World Protests across Tunisia as COVID-19 surges and economy suffers
Delta variant surges in Middle East and North Africa as region braces for 'catastrophic consequences'
The Middle East and North Africa is witnessing a surge in Covid-19 cases aggravated by the Delta variant of the virus -- and it may get worse over coming weeks -- according to the World Health Organization (WHO). © Fethi Belaid/AFP/Getty Images The body of a Covid-19 victim is placed into a casket at the Ibn al-Jazzar hospital in the Tunisian city of Kairouan on July 4, 2021. An increase in coronavirus cases has been reported in Libya, Iran, Iraq and Tunisia as the region edges toward a "critical point," WHO's Eastern Mediterranean Regional Office said Wednesday.
TUNIS (Reuters) - Hundreds of protesters rallied in the Tunisian capital and other cities on Sunday demanding the government step down after a spike in COVID-19 cases that has aggravated economic troubles.
In Tunis, police used pepper spray against protesters who threw stones and shouted slogans demanding that Prime Minister Hichem Mechichi quit and parliament be dissolved.
Witnesses said rallies numbering several hundred also gathered the cities of Gafsa, Sidi Bouzid, Monastir and Nabeul. Demonstrators in Sousse tried to storm the local headquarters of the biggest party in parliament, the moderate Islamist Ennahda. In Touzeur, protesters set fire to the Ennahda headquarters.
Tunisia. The Minister of Health Limoged in full progression of COVID-19
© Photo Illustration / AFP Tunisian President Kais Saied receives a CVIVID-19 vaccine injection in Tunis. While the number of contaminations at CVIV-19 continues to increase in Tunisia, the Minister of Health Faouzi Mehdi has been limited, Tuesday, July 20th. The Tunisian Minister Health Faouzi Mehdi has been limited on Tuesday night, after the first day of an outstanding vaccination campaign open to all adults for the largest Muslim holiday, in full peak contamination At the coronavirus.
The protests raise pressure on a fragile government that is enmeshed in a political struggle with President Kais Saied, who is trying to avert a looming fiscal crisis amid a weeks-long spike in COVID-19 cases and increased death rates.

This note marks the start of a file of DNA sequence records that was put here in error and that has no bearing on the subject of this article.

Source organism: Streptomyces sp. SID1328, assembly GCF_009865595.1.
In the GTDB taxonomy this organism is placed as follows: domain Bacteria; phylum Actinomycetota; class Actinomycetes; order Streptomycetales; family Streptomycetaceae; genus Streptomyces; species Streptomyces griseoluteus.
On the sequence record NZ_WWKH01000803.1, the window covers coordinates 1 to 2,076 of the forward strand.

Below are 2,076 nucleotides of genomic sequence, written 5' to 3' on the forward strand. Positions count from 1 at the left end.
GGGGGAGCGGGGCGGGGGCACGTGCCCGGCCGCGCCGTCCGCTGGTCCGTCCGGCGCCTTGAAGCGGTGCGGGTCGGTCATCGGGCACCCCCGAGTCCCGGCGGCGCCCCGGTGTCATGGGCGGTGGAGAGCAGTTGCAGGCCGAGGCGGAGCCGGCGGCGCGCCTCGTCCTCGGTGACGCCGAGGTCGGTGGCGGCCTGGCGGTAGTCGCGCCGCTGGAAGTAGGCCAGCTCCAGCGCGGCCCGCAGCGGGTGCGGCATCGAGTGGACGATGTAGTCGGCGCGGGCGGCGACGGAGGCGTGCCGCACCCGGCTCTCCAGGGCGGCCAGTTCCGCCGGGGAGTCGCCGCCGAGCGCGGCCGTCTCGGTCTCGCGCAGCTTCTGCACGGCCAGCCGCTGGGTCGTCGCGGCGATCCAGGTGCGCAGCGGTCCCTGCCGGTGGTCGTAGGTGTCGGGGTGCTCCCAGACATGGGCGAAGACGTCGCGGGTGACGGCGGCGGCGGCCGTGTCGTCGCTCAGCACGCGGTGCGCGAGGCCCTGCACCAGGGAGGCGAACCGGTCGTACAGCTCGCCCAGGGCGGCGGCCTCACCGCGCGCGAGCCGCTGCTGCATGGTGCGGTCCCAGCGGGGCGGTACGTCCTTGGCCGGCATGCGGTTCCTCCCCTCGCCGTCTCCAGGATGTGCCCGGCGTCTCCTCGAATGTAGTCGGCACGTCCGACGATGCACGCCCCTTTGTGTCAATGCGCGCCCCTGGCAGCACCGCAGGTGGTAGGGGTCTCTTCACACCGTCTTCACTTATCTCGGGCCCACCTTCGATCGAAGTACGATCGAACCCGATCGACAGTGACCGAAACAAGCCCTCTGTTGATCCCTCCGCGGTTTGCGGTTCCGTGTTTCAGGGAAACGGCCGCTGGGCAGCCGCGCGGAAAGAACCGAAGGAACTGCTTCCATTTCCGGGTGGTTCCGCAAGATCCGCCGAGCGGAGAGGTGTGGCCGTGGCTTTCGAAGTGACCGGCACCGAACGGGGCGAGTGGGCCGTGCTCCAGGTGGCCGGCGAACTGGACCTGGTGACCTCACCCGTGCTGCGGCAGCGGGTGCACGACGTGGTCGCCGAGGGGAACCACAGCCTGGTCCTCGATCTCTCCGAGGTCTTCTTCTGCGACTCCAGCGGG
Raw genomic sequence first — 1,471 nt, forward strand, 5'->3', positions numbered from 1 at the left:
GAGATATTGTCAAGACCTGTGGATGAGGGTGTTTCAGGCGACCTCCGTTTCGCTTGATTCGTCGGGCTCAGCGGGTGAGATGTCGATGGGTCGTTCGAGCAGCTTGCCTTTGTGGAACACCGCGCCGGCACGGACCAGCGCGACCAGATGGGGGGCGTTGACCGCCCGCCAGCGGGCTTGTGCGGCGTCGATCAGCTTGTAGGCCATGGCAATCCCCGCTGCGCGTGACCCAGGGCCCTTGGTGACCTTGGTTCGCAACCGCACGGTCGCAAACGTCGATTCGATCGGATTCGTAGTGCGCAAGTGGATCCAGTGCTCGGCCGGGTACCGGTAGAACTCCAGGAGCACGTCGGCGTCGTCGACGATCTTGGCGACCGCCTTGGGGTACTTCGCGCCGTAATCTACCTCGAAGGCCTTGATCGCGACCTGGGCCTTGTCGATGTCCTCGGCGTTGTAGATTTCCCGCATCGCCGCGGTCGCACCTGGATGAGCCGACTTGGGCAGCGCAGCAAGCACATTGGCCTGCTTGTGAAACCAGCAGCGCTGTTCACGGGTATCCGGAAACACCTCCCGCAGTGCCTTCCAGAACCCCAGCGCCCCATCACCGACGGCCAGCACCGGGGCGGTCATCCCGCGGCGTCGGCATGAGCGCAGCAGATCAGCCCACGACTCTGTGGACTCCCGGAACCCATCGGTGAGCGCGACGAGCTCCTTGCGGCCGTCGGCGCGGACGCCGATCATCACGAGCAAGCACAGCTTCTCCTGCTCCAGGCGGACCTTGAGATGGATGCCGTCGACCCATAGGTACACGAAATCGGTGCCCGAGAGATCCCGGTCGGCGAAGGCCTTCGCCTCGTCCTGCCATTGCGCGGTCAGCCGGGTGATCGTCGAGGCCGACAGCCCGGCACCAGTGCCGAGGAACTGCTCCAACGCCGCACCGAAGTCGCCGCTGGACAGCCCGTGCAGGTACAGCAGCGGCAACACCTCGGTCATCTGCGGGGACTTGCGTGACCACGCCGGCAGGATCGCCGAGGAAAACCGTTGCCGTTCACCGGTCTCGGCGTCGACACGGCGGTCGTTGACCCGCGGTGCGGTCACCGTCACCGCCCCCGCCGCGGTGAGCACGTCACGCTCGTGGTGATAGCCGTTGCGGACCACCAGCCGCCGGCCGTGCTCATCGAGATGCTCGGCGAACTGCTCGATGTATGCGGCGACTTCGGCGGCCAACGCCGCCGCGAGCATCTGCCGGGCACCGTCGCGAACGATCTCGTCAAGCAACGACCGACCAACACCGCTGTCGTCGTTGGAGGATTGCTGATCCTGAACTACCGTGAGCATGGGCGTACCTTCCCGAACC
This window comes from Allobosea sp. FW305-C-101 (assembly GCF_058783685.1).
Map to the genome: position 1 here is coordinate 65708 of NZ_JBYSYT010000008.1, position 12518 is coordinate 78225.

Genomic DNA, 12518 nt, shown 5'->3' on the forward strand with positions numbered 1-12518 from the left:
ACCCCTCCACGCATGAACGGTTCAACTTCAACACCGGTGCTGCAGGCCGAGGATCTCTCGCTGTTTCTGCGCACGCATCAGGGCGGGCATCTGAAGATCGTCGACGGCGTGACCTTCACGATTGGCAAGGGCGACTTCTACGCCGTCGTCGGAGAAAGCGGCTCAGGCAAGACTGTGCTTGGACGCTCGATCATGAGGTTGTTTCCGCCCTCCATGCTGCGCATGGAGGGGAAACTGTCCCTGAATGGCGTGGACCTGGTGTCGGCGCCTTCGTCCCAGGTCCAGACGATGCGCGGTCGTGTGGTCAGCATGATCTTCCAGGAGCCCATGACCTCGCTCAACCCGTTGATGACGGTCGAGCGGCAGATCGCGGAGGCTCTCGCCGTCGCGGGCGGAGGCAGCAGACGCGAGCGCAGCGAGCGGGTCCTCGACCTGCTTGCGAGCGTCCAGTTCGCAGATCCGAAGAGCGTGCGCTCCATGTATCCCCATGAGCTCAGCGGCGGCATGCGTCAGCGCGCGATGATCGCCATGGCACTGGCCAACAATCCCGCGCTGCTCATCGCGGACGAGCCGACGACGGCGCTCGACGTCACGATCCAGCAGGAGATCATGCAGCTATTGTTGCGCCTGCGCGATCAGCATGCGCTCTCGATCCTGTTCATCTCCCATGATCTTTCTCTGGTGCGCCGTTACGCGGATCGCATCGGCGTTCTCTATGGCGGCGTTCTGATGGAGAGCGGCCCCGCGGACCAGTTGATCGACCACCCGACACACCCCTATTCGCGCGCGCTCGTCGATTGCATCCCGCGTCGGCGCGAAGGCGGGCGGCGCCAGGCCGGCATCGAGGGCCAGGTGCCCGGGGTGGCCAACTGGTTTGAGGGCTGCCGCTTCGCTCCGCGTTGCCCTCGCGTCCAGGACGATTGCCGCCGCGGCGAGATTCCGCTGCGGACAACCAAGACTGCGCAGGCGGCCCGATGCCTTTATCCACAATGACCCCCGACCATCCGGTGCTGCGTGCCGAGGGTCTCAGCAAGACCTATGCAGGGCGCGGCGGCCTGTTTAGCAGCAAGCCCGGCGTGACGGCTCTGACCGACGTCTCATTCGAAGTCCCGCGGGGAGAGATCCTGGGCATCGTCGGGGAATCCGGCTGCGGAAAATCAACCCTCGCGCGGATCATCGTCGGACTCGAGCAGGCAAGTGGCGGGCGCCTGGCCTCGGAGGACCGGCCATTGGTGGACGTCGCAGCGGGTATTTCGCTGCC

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The pandemic has hit Tunisia as it struggles to lift an economy that has suffered since its 2011 revolution, undermining public support for democracy as unemployment surged and state services declined.
"Our patience has run out... there are no solutions for the unemployed," said Nourredine Selmi, 28, a jobless protester. "They cannot control the epidemic ... They can't give us vaccines."
Violent protests in Tunisia over the economy, virus spread
TUNIS, Tunisia (AP) — Violent demonstrations broke out on Sunday in several Tunisian cities as protesters expressed anger at the deterioration of the North African nation's health, economic and social situation. Thousands of people defied virus restrictions and scorching heat to demonstrate in the capital of Tunis and other cities. The largely young crowds shouted “Get out!” and slogans calling for the dissolution of parliament and early elections. The protests were called on the 64th anniversary of Tunisia's independence by a new group called the July 25 Movement.
Last week, Mechichi sacked the health minister after chaotic scenes at walk-in vaccination centres during the Muslim Eid al-Adha holiday, where large crowds queued for inadequate supplies of vaccine.
After a year of wrangling with Mechichi and the leader of Ennahda, Rached Ghannouchi, who is also parliament speaker, President Saied declared the army would take over the pandemic response.
Some analysts saw the move as an attempt to expand his powers beyond the foreign and military role assigned to the president in the 2014 constitution.
Government paralysis could derail efforts to negotiate an International Monetary Fund loan seen as crucial to stabilising state finances but which could also involve spending cuts that would aggravate economic pain for ordinary people.
(Reporting by Tarek Amara; Writing by Angus McDowall; Editing by Edmund Blair)
US urges Tunisia to return to 'democratic path' .
Tunisia should swiftly return to its "democratic path", a top White House official on Saturday told President Kais Saied, days after his shock power grab that included suspending parliament. Saied on July 25 sacked premier Hichem Mechichi and suspended parliament for 30 days. He ordered a graft crackdown targeting 460 businessmen and an investigation into alleged illegal funding of political parties.The president's surprise move has plunged Tunisia into political turmoil.The US statement said the call "focused on the critical need for Tunisian leaders to outline a swift return to Tunisia's democratic path".